minimal fluoroscopy and lead aprons to shield the abdomen. All of the women delivered healthy babies at term. PREGNANCY-SPECIFIC LIVER DISEASE INTRAHEPATIC CHOLESTASIS OF PREGNANCY Intrahepatic cholestasis of pregnancy occurs of pregnancies. It typically arises in the third trimester of pregnancy, although it has been reported as early as 13 weeks' gestation..Pruritus alone occurs of patients; pruritus and jaundice develop of patients. . Intrahepatic cholestasis complicates of pregnancies but disease is rare in black patients DIAGNOSIS Bilirubin level less than 5 mg per dL (85.5 µmol per L), minimal or no elevation in transaminase, cholesterol and triglyceride levels, and infrequent, mild to moderate steatorrhea. Liver histopathology reveals centrilobular bile stasis. Intrahepatic cholestasis of pregnancy is associated incidence of prematurity, a incidence of fetal distress and an increased perinatal mortality rate MANAGEMENT • Multiple medications have been tried as treatments for cholestasis of pregnancy. Parenteral vitamin K (phytonadione; AquaMephyton) supplementation is advocated in patients with prolonged cholestasis (secondary to malabsorption of this fat-soluble vitamin). Ursodeoxycholic acid (Actigall), given at dosages of 15 mg per kg per day, has been the most successful therapy for cholestasis of pregnancy, as it ameliorates both the pruritus and liver function abnormalities and is well-tolerated by both mother and fetus. Ursodeoxycholic acid has been proved safe in trials of cholestatic liver disease in infants, children and adults. However, in pregnant patients with cholestatic liver disease, the pruritus can be severely disabling, and ursodeoxycholic acid therapy provides safe and effective relief. • Cholestyramine (Questran) binds bile acids and may improve pruritus; however, it may exacerbate steatorrhea and does not alter liver function or fetal prognosis. Phenobarbital has not been shown to improve pruritus or alter liver tests and may cause neonatal respiratory depression. • Patients exhibiting cholestasis of pregnancy should receive close fetal surveillance at delivery.Symptoms of cholestasis usually resolve within two days of delivery. Elevated serum bilirubin and alkaline phosphatase levels return to normal four to six weeks after delivery3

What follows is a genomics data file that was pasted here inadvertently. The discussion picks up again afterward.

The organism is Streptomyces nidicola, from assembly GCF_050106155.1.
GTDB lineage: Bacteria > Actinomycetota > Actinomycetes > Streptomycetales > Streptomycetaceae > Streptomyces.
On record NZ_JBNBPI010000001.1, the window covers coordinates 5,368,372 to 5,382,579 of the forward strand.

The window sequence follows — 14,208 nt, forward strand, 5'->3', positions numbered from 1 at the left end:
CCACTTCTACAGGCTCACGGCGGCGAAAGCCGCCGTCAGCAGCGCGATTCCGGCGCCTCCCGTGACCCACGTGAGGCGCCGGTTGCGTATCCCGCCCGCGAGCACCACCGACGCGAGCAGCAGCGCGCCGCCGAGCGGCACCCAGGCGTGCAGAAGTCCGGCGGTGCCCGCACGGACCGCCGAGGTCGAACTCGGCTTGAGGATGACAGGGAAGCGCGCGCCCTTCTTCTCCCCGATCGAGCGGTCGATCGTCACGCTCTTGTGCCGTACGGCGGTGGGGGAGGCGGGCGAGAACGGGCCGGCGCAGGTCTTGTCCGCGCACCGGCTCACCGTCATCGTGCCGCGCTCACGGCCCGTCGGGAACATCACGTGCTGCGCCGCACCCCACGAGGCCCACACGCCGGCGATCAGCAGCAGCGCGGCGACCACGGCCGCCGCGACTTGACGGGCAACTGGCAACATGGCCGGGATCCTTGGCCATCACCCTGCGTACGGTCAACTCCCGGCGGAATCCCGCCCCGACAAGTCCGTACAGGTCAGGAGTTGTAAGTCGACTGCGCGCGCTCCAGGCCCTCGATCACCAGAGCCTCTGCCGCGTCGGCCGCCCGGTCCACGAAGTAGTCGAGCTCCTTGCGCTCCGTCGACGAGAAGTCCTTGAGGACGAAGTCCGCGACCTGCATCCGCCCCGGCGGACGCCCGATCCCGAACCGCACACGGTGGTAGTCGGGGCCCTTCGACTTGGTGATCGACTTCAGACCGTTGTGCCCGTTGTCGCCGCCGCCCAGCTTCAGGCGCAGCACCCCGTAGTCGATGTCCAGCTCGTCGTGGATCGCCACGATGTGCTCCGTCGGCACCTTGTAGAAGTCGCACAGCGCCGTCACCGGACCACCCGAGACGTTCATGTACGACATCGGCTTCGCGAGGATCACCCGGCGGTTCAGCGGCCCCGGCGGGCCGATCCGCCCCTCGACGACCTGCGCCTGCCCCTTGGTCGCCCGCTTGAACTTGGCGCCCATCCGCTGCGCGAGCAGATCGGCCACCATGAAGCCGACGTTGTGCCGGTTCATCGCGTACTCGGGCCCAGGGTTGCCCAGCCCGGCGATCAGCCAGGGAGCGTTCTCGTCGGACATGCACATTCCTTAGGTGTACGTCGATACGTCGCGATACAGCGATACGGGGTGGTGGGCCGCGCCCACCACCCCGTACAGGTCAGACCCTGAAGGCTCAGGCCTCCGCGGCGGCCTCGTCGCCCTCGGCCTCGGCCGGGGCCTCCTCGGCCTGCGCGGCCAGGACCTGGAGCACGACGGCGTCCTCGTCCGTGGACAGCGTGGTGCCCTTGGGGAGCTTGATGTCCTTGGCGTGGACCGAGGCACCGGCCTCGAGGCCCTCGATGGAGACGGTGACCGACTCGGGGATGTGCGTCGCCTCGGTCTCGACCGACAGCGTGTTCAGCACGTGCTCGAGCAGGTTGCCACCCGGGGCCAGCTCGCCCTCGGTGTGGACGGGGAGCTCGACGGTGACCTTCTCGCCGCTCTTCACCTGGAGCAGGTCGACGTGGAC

PREECLAMPSIA Hepatic dysfunction with preeclampsia associated with other findings in the HELLP syndrome. The haemolysis (H), elevated liver enzymes (EL) and low platelets (LP) syndrome is a severe form of preeclampsia that threatens the patient and her fetus. Pre-eclampsia associated with microthrombi, thrombocytopaenia, coagulopathy and a poor prognosis. It may appear from mid-second trimester until several days postpartum.
SIGN & SYMPTOMS Right upper quadrant pain Malaise. Weight gain or edema; Nausea or emesis. DIAGNOSIS • Notable hepatic abnormalities in the HELLP syndrome include hemolysis (with elevated bilirubin levels and lactate dehydrogenase levels greater than 600 IU per L), moderately elevated transaminase levels (AST and ALT levels of 200 to 700 IU per L) and a platelet count less than 100,000 per mL (100 × 109 per L). No correlation has been noted between extent of hypertension, liver function test abnormalities or liver biopsy findings. MANAGEMENT • The most effective treatment for HELLP syndrome is prompt delivery Postpartum corticosteroids have proved efficacious in improving maternal platelet counts, ALT levels and blood pressure. Caesarean section is the most common mode of delivery.Therapies that have not proved efficacious include plasmapheresisantithrombotic agents and immunosuppression ACUTE FATTY LIVER OF PREGNANCY Acute fatty liver of pregnancy is a rare but dangerous disorder .It is most frequently complicates the third trimester and is commonly associated with preeclampsia. DEFINITION Acute fatty liver of pregnancy may be defined as acute liver failure with reduced hepatic metabolic capacity in the absence of other causes. CLINICAL FEATURES: